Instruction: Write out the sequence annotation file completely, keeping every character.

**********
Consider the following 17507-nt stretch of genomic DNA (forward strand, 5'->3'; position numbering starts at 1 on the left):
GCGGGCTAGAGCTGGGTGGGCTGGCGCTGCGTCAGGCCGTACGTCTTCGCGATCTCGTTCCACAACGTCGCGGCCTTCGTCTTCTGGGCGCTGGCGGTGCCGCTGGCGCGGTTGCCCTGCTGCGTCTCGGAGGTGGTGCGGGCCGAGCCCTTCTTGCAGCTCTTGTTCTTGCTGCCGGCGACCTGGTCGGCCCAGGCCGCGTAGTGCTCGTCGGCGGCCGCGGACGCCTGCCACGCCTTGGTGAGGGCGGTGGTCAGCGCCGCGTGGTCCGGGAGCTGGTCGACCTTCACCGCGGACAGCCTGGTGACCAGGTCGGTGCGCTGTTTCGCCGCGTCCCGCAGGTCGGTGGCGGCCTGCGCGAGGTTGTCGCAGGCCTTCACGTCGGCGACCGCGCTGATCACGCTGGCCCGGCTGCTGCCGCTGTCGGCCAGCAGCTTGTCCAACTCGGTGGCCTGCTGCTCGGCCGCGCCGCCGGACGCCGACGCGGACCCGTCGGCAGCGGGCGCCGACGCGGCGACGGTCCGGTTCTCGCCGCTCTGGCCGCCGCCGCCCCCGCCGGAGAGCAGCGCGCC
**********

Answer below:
Consider the following 17507-nt stretch of genomic DNA (forward strand, 5'->3'; position numbering starts at 1 on the left):
GCGGGCTAGAGCTGGGTGGGCTGGCGCTGCGTCAGGCCGTACGTCTTCGCGATCTCGTTCCACAACGTCGCGGCCTTCGTCTTCTGGGCGCTGGCGGTGCCGCTGGCGCGGTTGCCCTGCTGCGTCTCGGAGGTGGTGCGGGCCGAGCCCTTCTTGCAGCTCTTGTTCTTGCTGCCGGCGACCTGGTCGGCCCAGGCCGCGTAGTGCTCGTCGGCGGCCGCGGACGCCTGCCACGCCTTGGTGAGGGCGGTGGTCAGCGCCGCGTGGTCCGGGAGCTGGTCGACCTTCACCGCGGACAGCCTGGTGACCAGGTCGGTGCGCTGTTTCGCCGCGTCCCGCAGGTCGGTGGCGGCCTGCGCGAGGTTGTCGCAGGCCTTCACGTCGGCGACCGCGCTGATCACGCTGGCCCGGCTGCTGCCGCTGTCGGCCAGCAGCTTGTCCAACTCGGTGGCCTGCTGCTCGGCCGCGCCGCCGGACGCCGACGCGGACCCGTCGGCAGCGGGCGCCGACGCGGCGACGGTCCGGTTCTCGCCGCTCTGGCCGCCGCCGCCCCCGCCGGAGAGCAGCGCGCC